By “sleep” mode it is generally meant a system or device mode in which a microprocessor is not actively or periodically communicating tokens or other information. For example, microprocessor 101 periodically issues cyclic redundancy checks (“CRCs”) to other components of computer 1201, and during a sleep mode such CRC issuance by microprocessor 101 is halted. Furthermore, microprocessor 101 during a boot sequence may check for which ports are active, and if a port is not active, then such an inactive port may not be made active for purposes of communication with microprocessor 101 other than by a reboot. Thus, the ability to reconfigure one or more RPUs during a sleep mode avoids having to do so by rebooting computer 1201.
South Bridge 1399 may allow registers to be written to before microprocessor 101 is fully active. An example of a South Bridge that may be used with the Operton is a CK804 available from Nvidia, Inc. For purposes of clarity by way of example and not limitation, it shall be assumed that a CK804 South Bridge is used, even though other South Bridge chips may be used.
Computer 1201 includes at least one RPU. For purposes of clarity by way of example and not limitation, it shall be assumed that an RPU 110 is to be reconfigured. However, from the following description of reconfiguration of RPU 110, it shall be understood that another RPU may likewise be reconfigured. Additionally, even though only a single block is illustratively shown in computer 1201 for RPU 110 in
Sleep mode flow 1300 starts with computer 1201 in an operating state at 1301. At 1302, configuration bitstream 1116 is downloaded to memory, such as SRAM 202 of RPU 110, as initiated by script 1225.
Configuration bitstream 1116 may be stored in storage of computer 1201 or otherwise be accessible by computer 1201. Alternatively, configuration bitstream may be stored in nonvolatile memory of RPU 110, and thus such downloading to SRAM 202 may be avoided for reconfiguration. However, for purposes of clarity and not limitation, reconfiguration of RPU from SRAM 202 shall be assumed. Additionally, computer 1201 has access to script 1225 and BIOS 1215. BIOS 1215 may be configured to write to registers of South Bridge 1399 during a boot or reboot cycle to precondition computer 1201 for a sleep mode reconfiguration, as described below in additional detail.
Script 1225 may be used to cause CPLD 203 to reconfigure one or more FPGAs, such as FPGA 200, to which CPLD 203 is coupled, responsive to a sleep mode. Driver 1235 may be configured to provide an interval of time (“window”) during a sleep mode for reconfiguring. This window may be sufficient in time to allow FPGA 200 to be completely reconfigured prior to completion of the sleep mode time interval. For example, such a window may be approximately 2 to 3 seconds or less.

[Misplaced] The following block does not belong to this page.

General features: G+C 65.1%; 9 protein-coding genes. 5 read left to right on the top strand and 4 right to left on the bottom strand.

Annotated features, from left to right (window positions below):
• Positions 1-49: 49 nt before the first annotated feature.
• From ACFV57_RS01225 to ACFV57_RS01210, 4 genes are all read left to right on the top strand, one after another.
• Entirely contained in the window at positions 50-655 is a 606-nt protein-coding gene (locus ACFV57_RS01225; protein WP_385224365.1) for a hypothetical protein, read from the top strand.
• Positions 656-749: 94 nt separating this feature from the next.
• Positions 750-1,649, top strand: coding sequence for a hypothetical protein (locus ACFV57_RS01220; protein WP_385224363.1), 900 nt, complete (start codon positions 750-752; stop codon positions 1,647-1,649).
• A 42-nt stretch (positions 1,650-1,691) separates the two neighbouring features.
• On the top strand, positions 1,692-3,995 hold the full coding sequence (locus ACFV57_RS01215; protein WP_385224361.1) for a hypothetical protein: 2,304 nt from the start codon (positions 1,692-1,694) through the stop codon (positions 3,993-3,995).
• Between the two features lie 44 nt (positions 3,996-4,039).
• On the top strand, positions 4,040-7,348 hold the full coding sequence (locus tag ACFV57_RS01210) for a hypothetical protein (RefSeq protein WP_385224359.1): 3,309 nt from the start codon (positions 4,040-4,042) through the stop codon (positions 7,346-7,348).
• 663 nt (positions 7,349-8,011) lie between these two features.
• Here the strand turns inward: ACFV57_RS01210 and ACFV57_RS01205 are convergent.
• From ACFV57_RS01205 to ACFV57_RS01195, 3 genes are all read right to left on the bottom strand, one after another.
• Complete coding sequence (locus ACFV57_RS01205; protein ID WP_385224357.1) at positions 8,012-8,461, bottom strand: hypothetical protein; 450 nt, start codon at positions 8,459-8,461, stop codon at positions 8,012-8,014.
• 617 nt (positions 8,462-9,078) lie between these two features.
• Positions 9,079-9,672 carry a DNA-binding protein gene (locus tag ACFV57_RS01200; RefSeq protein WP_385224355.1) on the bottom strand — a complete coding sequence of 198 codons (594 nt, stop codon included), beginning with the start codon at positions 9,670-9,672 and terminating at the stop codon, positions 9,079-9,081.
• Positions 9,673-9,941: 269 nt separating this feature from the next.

A file having configuration bitstream 1116 is loaded into SRAM 202 via an operable HT link of HT links 107. In contrast to the past, RPU 110 does not have to be halted prior to loading configuration data to RPU 110 for a subsequent reconfiguration of FPGA 200. Thus, an available operable HT link 107 in FPGA 200 may be used to load configuration bitstream 1116 from a storage location to SRAM 202. Use of an HT link 107 is substantially faster than loading using JTAG. An optional check may be made to determine that configuration bitstream 1116 was not corrupted prior to loading into SRAM 202. Alternatively or additionally, an optional check may be made to ensure that the HT link used by configuration bitstream 1116 matches an available HT link 107 of RPU 110.
Optionally, a user may specify “-device /dev/drcmod” to direct configuration bitstream 1116 to load to a particular RPU in computer 1201, as more than one RPU may be present. If this argument is not specified, “/dev/drcmod0” may be used by default.
Once configuration bitstream 1116 is loaded into SRAM 202 of the designated RPU 110, at 1303 script 1225 may set a bit in a configuration register of CPLD 203 to cause CPLD 203 to access configuration data from SRAM 202 instead of flash memory 204 the next time CPLD 203 detects a sleep mode of computer 1201. Additionally, an address register of CPLD 203 may be set to a starting address in SRAM 202. For example, such an address register may be set to 0 to cause CPLD 203 to start reading from address 0 in SRAM 202. Of course, an address other than address 0 may be used.